UniCredit banker moonlighted for Markus Braun’s family office
A senior investment banker at UniCredit was moonlighting as a highly paid financial advisor to Markus Braun’s family office until just before the Wirecard collapse, entitling her to around € 800,000 in payment from the bank. disgraced former CEO of the German group.
Jana Hecker, former banker at Goldman Sachs and Deutsche Bank, joined UniCredit as Global Head of Equity Capital Markets in March 2020. In the three months since Wirecard’s bankruptcy last June, she has spent more than 150 hours working for Braun in a private capacity, according to documents reviewed by the Financial Times. Between February and May 2020, she advised Braun on the refinancing of 110 million euros in loans that Deutsche Bank wanted to terminate.
Charging a daily rate of € 5,000 and a success payment, Hecker interacted with Wall Street banks and private equity firms on Braun’s behalf. Eventually, she negotiated two loans with small german lender Oldenburgische Landesbank (OLB) and an investment fund controlled by German entrepreneur Oliver Samwer, CEO of Rocket Internet.
Hecker had previously worked with Braun in his previous role at Deutsche Bank. She started working on the then billionaire’s refinancing project at the end of February 2020, just days before starting her new job at the Italian lender, where she is in charge of origination and contract execution activities. global fellows.
UniCredit and Hecker declined to comment.
Braun had been in the throes of serious financial trouble since late 2019, when Deutsche Bank told its long-time client that it wanted to end a € 150 million margin loan facility that had been put in place two years earlier. The managing director, who was Wirecard’s largest shareholder, had pledged half of his 7 percent stake as collateral. Germany’s largest lender severed the loan after the Financial Times raised serious allegations of fraudulent accounting in 2019, triggering a special audit of Wirecard’s financial reports by KPMG.
Documents show that in January 2020, Braun faced the impending forced sale of part of his promised shares to Deutsche Bank because he was unable to provide enough money to the lender. In a last minute decision, he took a unsecured loan of 35 million euros of Wirecard Bank, which was paid before the group’s supervisory board was informed of the transaction.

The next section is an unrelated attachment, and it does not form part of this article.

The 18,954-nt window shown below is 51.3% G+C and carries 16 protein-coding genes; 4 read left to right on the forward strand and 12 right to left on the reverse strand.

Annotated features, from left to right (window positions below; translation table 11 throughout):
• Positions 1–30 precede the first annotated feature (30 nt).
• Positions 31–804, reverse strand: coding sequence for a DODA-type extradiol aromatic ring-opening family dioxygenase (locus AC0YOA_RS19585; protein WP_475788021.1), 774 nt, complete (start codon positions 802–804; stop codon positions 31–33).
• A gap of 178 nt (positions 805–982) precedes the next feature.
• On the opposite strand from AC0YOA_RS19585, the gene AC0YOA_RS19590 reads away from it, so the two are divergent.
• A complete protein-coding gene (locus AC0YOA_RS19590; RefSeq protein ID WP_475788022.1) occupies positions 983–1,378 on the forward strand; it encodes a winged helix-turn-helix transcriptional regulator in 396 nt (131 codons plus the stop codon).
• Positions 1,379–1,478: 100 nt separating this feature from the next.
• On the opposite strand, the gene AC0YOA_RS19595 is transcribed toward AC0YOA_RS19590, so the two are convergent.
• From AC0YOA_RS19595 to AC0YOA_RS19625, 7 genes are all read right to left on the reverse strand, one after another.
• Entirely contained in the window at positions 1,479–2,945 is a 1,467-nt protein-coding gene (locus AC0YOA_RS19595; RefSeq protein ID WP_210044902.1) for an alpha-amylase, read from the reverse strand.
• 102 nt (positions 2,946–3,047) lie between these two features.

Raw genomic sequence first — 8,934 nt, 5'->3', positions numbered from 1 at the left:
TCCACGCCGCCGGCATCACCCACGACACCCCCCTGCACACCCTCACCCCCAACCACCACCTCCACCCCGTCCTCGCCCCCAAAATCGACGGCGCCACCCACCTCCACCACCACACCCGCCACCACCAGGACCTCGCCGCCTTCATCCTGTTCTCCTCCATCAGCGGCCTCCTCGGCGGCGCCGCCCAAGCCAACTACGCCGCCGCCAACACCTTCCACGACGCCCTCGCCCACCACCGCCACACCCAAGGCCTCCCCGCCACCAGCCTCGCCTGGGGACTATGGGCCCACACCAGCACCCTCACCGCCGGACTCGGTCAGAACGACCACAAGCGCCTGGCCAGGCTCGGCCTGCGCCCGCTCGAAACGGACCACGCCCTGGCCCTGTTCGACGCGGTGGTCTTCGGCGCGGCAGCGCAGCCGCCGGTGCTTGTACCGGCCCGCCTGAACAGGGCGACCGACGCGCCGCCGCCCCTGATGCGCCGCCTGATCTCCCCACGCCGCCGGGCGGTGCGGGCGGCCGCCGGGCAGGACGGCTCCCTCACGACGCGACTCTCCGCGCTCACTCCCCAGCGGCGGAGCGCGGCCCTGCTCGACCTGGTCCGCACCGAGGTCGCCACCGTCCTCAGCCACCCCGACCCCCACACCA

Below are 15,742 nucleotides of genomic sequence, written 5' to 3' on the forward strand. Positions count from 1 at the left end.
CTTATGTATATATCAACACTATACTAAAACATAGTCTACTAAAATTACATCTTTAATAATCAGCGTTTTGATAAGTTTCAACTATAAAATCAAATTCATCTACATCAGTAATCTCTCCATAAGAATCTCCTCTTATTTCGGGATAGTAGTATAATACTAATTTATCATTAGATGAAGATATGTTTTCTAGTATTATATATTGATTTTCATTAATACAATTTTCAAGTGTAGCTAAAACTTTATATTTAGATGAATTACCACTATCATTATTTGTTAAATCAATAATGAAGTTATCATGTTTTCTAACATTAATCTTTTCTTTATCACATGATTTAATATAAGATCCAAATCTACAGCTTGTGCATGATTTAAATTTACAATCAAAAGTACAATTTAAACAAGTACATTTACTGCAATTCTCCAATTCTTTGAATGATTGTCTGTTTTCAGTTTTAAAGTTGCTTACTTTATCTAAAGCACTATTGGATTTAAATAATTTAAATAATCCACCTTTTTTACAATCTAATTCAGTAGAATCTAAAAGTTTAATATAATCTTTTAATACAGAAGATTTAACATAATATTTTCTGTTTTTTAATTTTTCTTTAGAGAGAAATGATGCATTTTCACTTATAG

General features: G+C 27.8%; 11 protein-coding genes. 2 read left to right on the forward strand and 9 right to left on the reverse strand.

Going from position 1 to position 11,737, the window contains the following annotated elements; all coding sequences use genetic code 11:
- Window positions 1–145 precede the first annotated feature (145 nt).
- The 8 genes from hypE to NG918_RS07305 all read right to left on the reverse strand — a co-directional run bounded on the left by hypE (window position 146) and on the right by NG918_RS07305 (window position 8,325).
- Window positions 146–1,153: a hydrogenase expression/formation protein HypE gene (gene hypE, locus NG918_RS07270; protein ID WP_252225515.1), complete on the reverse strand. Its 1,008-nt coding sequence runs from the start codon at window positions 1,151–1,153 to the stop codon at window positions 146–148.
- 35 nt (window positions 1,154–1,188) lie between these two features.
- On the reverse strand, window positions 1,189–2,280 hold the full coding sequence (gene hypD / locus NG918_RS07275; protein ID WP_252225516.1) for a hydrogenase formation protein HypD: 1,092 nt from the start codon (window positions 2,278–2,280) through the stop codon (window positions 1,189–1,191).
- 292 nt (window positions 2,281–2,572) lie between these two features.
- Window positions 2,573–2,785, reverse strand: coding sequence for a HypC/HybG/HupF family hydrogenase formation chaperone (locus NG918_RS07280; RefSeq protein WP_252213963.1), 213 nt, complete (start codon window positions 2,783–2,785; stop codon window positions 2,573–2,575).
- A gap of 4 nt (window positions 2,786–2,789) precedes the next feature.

Wirecard’s supervisory board forced Braun to repay the loan, which carried an annual interest rate of 12.55%, by the end of March, putting him under enormous pressure to find permanent refinancing. Braun turned to Hecker, who during his time at Deutsche Bank had helped set up the original margin loan.
After the successful refinancing, on June 1 last year, Hecker told Braun’s sister Marlies Braun in an email that “it has been a great pleasure to work so closely with you and your brother and you. support regarding the refinancing of [MB Beteiligungsgesellschaft]”- Braun’s family office.
Hecker sent a detailed summary of his work for the family office since late February, detailing 156.5 hours of work, of which over 97% was performed between March and May.
“I have gladly used my expertise and my knowledge of the market as well as my network and my reputation to refinance your inherited loans,” she told Marlies Braun. She added that the refinancing environment had been difficult, due to market volatility during the first wave of the Covid-19 pandemic and “market perceptions of the KPMG report findings”.
The devastating special audit of accounting firm Big Four, which was released at the end of April, could not prove the existence of much of Wirecard’s Asian business and billions of cash. Wirecard shares fell 31 percent on the day the results of the audit have been published.
In the June 1 email, Hecker outlined his contractual agreement with the family office which entitles him to approximately € 100,000 fixed salary and a performance bonus of between € 510,000 and € 870,000.
“I am convinced that I have been able to bring significant added value”, she wrote, asking Marlies Braun to make a concrete proposal for her remuneration. “We can agree to longer-term compensation that aligns our mutual interests, for example in the form of a participation in the price gains of the Wirecard share which have been secured by the refinancing,” she said. added.
In a subsequent email to her brother on June 3, Marlies Braun suggested paying Hecker around € 790,000 for the work done. “Ideally, let’s discuss it calmly over the weekend,” she told him.
Two people familiar with the details told the FT that “not a single penny” had ever been paid to Hecker as Wirecard collapsed weeks later.
Braun lost his job at Wirecard and was later arrested by Munich police as his lenders pressed to sell his shares in a desperate attempt to reduce their exposure to the payments company as it imploded.
Braun, who has been in police custody since last summer, is accused by prosecutors in Munich of being the linchpin of a criminal racketeering that has led to “frauds by the billions”. He denies any wrongdoing.
A lawyer representing Markus Braun and Marlies Braun declined to comment on Hecker’s advisory work.